Analysis of Speech by Martin Luther King
Only some people in the world are chosen by fate to gain hero status. Martin Luther King, the leader of the African – American Civil rights Movement who improved the level of morality in the US, showed the way to the ideal relationships in society, and found a path to connecting different races is definitely a hero. However, he had never used weapon in achieving these goals. In fact, his weapon was different. It was words, which did not only influence the mind of listeners, but reached their souls. The striking example of world-changing speeches is ‘I have a Dream’ that, on August 28, 1963, in Washington DC, united over 200, 000 white and black Americans. It caused a great change in the minds of citizens of different races, showing the benefits of life without racism. “…when all of God’s children, black men and white men, Jews and Gentiles, Protestants and Catholics, will be able to join hands and sing in the words of the old Negro spiritual, “Free at last! free at last! thank God Almighty, we are free at last!” Such achievements would not be possible without King’s rhetorical skills based on Logos and Ethos presented in an extremely appealing way, which left nobody indifferent.
Background of the Speaker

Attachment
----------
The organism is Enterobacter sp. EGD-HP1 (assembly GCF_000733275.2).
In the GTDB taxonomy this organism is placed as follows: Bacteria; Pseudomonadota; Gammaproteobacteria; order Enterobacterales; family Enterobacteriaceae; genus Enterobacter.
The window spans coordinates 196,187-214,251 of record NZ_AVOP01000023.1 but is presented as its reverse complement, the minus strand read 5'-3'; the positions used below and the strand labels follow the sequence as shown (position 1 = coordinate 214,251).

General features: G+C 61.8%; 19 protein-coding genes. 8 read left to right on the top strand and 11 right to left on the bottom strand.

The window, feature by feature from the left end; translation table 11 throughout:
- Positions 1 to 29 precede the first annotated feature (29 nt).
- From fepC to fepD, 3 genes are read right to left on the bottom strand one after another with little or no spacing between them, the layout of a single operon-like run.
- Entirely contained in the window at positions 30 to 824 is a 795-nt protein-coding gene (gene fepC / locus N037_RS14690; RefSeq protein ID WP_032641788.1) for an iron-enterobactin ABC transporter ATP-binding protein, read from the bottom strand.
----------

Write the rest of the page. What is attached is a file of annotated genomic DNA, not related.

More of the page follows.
King is known as Baptist minister and civil rights leader. During his entire career, he struggled for freedom and equality of black people. The reason for becoming a civil rights activist can be traced back to his childhood. He came from a humble family that represented black middle class in the South. Although such conditions did not bring him financial wellbeing, they contributed to something more important – formation of the basis of his future ideology. Secondly, his professional activity during adulthood also influenced the main aspects of King’s rhetoric. In February 1948, he was ordained and appointed assistant pastor at Ebenezer. This experience helped him to understand that it was necessary to gather many people in order to share the ideology of equality. The first attempt was made during the Montgomery bus boycott that lasted 381 days, from 4 December 1955 to 21 December 1956. His active position to prevent angry blacks from resorting to retaliatory violence propelled him to national prominence as a civil rights leader. Between 1963 and 1965, King’s national and international fame reached its peak. On 28 August 1963, King delivered his unforgettable speech ‘I Have a Dream’ at the interracial March on Washington. It had astonishing results. The following year, King was awarded the Nobel Peace Prize. In July 1964, Congress passed the landmark Civil Rights Act that prohibited the segregation of the public sphere and racial discrimination at workplace. Nevertheless, many people did not agree with the King’s ideology. For them, it was comfortable to live in the society where white people were superior to blacks. It led to King’s assassination on 4 April, 1968. Although his murderer believed that King’s death would put an end his influence on the US nation, he was wrong. King’s life and legacy were integrated into the national master narrative that depicts American history as an inexorable march toward the triumph of freedom. His 1963 ‘I Have a Dream’ speech is the part of the canon of America’s civil religion even nowadays (Donaghy 99-107)